On the second day of fashion month, Burberry gave to me … a resolution to stop destroying its unsold products and a ban on fur. Following a wave of bad press for destroying £28.6 million worth of unsold product last year, the company has decided to instead recycle, reuse, repair, or donate items which they deem “unsaleable.” They may however dispose of cosmetics that cannot be recycled.
As pointed out in the press release, it’s an intuitive move as Burberry is a partner in the Make Fashion Circular Initiative, headed by the Ellen MacArthur Foundation. A circular fashion system involves turning old clothes into new clothes to minimize waste, which is hard to do if product is destroyed.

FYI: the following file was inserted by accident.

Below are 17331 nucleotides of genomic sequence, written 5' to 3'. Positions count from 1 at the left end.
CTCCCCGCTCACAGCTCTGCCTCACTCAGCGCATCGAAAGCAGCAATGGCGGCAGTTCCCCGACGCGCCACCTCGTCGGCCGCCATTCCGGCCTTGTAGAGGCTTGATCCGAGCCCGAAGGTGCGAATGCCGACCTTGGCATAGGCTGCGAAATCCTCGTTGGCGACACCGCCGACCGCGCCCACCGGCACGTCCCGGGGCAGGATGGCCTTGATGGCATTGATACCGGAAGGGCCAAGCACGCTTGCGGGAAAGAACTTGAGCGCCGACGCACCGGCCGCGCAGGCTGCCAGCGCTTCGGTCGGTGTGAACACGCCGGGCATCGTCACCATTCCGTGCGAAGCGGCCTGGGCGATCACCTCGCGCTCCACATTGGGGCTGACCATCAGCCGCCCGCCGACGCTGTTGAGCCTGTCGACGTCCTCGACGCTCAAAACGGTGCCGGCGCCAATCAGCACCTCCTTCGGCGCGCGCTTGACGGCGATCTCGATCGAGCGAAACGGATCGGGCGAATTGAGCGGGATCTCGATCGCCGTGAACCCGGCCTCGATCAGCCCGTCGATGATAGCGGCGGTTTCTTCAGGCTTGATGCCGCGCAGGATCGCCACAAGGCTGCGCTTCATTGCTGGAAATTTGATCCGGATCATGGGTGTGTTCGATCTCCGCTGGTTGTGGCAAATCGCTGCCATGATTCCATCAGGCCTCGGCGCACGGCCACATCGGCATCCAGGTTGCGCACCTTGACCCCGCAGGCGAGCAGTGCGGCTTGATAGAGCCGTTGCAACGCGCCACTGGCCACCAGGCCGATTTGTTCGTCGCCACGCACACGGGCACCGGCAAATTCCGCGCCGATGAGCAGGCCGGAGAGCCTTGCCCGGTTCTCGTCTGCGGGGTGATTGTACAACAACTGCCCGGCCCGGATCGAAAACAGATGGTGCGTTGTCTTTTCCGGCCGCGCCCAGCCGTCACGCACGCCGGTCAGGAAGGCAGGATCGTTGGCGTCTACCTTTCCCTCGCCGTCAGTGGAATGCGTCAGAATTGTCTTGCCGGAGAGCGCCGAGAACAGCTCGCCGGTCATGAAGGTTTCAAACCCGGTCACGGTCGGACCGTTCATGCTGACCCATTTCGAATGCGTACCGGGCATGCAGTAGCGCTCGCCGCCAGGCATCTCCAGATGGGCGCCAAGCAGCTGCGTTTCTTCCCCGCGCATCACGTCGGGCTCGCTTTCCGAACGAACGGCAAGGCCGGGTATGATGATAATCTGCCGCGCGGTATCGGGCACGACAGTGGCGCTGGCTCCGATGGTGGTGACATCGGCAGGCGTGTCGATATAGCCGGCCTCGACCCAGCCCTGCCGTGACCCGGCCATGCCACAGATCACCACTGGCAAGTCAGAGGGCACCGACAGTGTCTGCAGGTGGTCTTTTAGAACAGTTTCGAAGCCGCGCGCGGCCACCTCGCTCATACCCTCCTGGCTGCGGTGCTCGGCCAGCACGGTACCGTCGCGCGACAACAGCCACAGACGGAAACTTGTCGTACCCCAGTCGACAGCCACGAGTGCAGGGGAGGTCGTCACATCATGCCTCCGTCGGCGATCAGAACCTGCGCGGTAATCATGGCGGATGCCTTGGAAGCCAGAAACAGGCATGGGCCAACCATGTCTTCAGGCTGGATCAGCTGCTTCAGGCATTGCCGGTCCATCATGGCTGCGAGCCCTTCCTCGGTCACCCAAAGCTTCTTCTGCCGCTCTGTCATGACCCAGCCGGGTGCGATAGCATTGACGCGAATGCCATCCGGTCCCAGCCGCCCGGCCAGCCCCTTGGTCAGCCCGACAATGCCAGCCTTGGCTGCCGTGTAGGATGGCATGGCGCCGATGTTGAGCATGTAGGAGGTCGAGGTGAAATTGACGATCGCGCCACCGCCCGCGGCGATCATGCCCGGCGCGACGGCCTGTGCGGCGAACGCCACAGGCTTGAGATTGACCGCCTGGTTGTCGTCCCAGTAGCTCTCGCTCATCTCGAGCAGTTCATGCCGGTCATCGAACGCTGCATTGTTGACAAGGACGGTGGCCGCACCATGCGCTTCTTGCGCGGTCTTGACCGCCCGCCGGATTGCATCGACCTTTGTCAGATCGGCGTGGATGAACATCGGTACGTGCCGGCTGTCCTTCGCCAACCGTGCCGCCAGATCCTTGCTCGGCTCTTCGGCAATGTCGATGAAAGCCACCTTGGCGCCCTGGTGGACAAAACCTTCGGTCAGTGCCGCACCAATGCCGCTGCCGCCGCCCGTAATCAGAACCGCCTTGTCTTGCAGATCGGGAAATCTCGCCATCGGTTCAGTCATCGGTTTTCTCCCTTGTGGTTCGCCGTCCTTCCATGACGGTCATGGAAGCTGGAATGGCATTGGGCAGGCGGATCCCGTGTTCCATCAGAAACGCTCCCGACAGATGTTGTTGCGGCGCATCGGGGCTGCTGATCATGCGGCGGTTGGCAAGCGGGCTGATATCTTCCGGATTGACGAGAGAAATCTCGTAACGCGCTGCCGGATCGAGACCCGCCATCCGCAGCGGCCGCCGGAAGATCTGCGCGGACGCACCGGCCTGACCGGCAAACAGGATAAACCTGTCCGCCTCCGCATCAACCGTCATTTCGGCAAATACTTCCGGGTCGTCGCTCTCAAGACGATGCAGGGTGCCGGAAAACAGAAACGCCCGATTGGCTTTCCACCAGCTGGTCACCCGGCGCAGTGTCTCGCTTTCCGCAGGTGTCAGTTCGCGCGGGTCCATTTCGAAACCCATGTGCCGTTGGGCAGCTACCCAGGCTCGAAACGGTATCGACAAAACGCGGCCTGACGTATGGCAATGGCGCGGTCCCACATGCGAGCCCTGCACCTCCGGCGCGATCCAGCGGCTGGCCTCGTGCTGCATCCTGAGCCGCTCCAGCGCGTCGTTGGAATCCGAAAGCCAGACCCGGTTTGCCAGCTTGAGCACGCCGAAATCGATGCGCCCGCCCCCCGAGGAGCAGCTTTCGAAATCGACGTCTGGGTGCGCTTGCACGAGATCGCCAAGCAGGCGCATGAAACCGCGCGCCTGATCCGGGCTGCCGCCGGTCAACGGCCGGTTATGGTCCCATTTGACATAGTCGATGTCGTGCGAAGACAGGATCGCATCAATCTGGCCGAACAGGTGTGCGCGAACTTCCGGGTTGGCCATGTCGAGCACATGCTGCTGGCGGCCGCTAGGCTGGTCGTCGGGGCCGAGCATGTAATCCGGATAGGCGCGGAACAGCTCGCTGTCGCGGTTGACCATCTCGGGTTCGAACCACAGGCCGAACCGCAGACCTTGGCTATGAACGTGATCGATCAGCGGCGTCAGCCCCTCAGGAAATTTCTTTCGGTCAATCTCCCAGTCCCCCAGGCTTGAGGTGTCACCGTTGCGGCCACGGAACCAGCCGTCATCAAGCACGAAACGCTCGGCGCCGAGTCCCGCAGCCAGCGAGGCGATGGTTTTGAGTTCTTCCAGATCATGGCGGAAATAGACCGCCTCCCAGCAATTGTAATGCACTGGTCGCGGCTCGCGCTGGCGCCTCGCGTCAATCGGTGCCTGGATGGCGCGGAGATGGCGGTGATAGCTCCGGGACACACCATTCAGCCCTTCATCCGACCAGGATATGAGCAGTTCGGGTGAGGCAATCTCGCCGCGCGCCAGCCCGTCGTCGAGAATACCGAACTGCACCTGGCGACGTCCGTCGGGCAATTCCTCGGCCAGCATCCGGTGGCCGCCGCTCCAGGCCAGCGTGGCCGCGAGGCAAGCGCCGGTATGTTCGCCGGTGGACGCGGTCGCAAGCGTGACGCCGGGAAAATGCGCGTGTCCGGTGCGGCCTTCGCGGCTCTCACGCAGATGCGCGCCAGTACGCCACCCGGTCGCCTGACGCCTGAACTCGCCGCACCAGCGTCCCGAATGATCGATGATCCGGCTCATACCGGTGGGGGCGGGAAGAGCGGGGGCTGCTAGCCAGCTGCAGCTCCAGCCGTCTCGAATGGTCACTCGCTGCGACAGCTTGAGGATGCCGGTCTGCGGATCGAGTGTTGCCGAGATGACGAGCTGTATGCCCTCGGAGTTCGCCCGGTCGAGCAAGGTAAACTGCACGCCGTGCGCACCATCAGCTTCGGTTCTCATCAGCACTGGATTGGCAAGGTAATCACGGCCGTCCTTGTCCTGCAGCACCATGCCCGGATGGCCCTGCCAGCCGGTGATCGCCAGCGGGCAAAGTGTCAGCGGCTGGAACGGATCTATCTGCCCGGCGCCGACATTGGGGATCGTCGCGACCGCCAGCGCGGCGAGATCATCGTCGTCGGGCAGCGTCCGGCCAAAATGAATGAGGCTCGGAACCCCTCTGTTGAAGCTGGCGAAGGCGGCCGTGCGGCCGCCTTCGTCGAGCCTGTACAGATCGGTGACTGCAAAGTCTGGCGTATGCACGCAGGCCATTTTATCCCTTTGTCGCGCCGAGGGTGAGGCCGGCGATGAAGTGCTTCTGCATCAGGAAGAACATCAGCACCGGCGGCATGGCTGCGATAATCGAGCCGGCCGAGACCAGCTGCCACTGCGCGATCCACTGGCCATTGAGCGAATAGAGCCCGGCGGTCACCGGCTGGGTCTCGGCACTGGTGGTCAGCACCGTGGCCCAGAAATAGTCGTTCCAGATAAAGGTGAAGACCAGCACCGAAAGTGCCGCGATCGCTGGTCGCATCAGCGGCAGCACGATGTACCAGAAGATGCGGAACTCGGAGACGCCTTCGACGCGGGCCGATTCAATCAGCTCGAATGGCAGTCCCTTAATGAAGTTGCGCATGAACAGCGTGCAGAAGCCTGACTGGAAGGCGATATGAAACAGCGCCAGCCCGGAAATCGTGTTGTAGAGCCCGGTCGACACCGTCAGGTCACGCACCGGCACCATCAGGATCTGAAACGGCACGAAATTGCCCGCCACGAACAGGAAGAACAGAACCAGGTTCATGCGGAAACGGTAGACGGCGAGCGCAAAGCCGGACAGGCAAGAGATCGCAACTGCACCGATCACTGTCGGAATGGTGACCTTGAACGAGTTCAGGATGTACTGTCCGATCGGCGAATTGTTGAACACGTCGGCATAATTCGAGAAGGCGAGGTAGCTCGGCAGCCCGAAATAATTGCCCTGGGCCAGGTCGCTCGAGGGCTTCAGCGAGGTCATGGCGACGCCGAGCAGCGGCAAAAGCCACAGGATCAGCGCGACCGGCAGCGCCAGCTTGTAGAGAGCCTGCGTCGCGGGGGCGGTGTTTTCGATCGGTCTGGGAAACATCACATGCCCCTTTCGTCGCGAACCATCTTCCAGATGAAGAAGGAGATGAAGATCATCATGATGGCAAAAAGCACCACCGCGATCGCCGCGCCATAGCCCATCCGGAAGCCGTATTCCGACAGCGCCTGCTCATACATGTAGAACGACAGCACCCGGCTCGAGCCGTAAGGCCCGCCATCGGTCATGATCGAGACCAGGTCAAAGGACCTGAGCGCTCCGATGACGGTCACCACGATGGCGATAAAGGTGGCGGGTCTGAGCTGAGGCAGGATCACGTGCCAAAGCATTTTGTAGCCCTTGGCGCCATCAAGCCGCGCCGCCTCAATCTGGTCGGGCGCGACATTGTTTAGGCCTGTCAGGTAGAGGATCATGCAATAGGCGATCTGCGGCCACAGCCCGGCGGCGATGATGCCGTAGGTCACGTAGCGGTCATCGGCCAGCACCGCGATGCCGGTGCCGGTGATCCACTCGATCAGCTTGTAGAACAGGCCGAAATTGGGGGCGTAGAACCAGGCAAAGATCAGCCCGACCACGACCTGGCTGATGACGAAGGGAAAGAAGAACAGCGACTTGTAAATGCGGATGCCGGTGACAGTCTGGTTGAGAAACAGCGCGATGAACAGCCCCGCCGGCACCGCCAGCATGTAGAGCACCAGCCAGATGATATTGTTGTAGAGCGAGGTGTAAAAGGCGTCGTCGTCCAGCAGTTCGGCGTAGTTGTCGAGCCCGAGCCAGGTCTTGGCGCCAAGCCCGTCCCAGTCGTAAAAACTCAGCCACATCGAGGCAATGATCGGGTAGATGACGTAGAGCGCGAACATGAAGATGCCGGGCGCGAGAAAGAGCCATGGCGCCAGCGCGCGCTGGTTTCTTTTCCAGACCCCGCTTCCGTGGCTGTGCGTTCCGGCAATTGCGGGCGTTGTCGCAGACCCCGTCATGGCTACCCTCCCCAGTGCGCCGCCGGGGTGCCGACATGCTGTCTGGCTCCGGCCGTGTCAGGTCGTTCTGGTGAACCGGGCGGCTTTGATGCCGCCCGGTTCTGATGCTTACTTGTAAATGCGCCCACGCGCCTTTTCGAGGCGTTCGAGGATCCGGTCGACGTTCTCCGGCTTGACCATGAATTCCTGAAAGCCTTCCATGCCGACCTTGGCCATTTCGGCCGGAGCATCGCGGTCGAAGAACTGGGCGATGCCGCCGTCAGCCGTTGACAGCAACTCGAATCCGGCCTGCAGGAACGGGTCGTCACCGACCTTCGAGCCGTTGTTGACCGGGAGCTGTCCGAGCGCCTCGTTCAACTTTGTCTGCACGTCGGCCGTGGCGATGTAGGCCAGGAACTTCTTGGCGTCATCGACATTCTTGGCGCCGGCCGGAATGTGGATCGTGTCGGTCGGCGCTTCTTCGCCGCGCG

“We think that modern luxury that doesn’t take into account the social and environmental responsibility really has no meaning,” Burberry CEO Marco Gorbetti told Business of Fashion. “It’s an important belief that we have in the company.”
Burberry is far from the only brand that has destroyed product before in order to protect brand value and intellectual property. Last year it was revealed that H&M burned unsold clothing with coal in Sweden. Richemont, which owns Cartier and Piaget, also reportedly destroyed expensive watches.
It is also is not the only brand to recently ban fur — a positive trend in the fashion industry. In the past year, Gucci and Michael Kors have also decided to stop using fur. Burberry’s new policy will outlaw fur and Angora, starting with the highly anticipated spring 2019 collection showing this month — the first from new creative director Riccardo Tisci.